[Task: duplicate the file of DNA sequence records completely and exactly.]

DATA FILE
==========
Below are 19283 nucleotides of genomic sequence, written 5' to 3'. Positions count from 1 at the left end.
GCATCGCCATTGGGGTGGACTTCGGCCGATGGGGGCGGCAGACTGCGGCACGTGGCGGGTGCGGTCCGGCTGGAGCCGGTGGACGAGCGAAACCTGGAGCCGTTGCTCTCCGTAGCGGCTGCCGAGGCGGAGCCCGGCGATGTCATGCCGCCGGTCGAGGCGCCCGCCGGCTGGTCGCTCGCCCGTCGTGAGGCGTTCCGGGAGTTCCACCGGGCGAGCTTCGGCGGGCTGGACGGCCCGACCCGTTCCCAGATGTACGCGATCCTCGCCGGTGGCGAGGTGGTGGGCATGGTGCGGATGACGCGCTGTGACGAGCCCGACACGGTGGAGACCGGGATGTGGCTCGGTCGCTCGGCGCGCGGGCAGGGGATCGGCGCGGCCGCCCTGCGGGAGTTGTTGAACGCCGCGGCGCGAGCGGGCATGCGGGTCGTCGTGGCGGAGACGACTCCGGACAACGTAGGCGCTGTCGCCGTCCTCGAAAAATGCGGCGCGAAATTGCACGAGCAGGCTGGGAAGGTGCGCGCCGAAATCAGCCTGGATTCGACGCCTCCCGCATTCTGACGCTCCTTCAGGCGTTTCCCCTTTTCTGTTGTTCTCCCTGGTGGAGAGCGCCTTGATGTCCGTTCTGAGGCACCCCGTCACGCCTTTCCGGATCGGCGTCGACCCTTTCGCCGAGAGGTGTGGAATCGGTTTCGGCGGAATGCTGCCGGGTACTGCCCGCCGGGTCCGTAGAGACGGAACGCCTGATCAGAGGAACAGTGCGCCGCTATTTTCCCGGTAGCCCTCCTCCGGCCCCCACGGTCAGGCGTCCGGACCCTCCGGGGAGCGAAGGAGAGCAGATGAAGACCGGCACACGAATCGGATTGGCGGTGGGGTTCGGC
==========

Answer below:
Below are 19283 nucleotides of genomic sequence, written 5' to 3'. Positions count from 1 at the left end.
GCATCGCCATTGGGGTGGACTTCGGCCGATGGGGGCGGCAGACTGCGGCACGTGGCGGGTGCGGTCCGGCTGGAGCCGGTGGACGAGCGAAACCTGGAGCCGTTGCTCTCCGTAGCGGCTGCCGAGGCGGAGCCCGGCGATGTCATGCCGCCGGTCGAGGCGCCCGCCGGCTGGTCGCTCGCCCGTCGTGAGGCGTTCCGGGAGTTCCACCGGGCGAGCTTCGGCGGGCTGGACGGCCCGACCCGTTCCCAGATGTACGCGATCCTCGCCGGTGGCGAGGTGGTGGGCATGGTGCGGATGACGCGCTGTGACGAGCCCGACACGGTGGAGACCGGGATGTGGCTCGGTCGCTCGGCGCGCGGGCAGGGGATCGGCGCGGCCGCCCTGCGGGAGTTGTTGAACGCCGCGGCGCGAGCGGGCATGCGGGTCGTCGTGGCGGAGACGACTCCGGACAACGTAGGCGCTGTCGCCGTCCTCGAAAAATGCGGCGCGAAATTGCACGAGCAGGCTGGGAAGGTGCGCGCCGAAATCAGCCTGGATTCGACGCCTCCCGCATTCTGACGCTCCTTCAGGCGTTTCCCCTTTTCTGTTGTTCTCCCTGGTGGAGAGCGCCTTGATGTCCGTTCTGAGGCACCCCGTCACGCCTTTCCGGATCGGCGTCGACCCTTTCGCCGAGAGGTGTGGAATCGGTTTCGGCGGAATGCTGCCGGGTACTGCCCGCCGGGTCCGTAGAGACGGAACGCCTGATCAGAGGAACAGTGCGCCGCTATTTTCCCGGTAGCCCTCCTCCGGCCCCCACGGTCAGGCGTCCGGACCCTCCGGGGAGCGAAGGAGAGCAGATGAAGACCGGCACACGAATCGGATTGGCGGTGGGGTTCGGC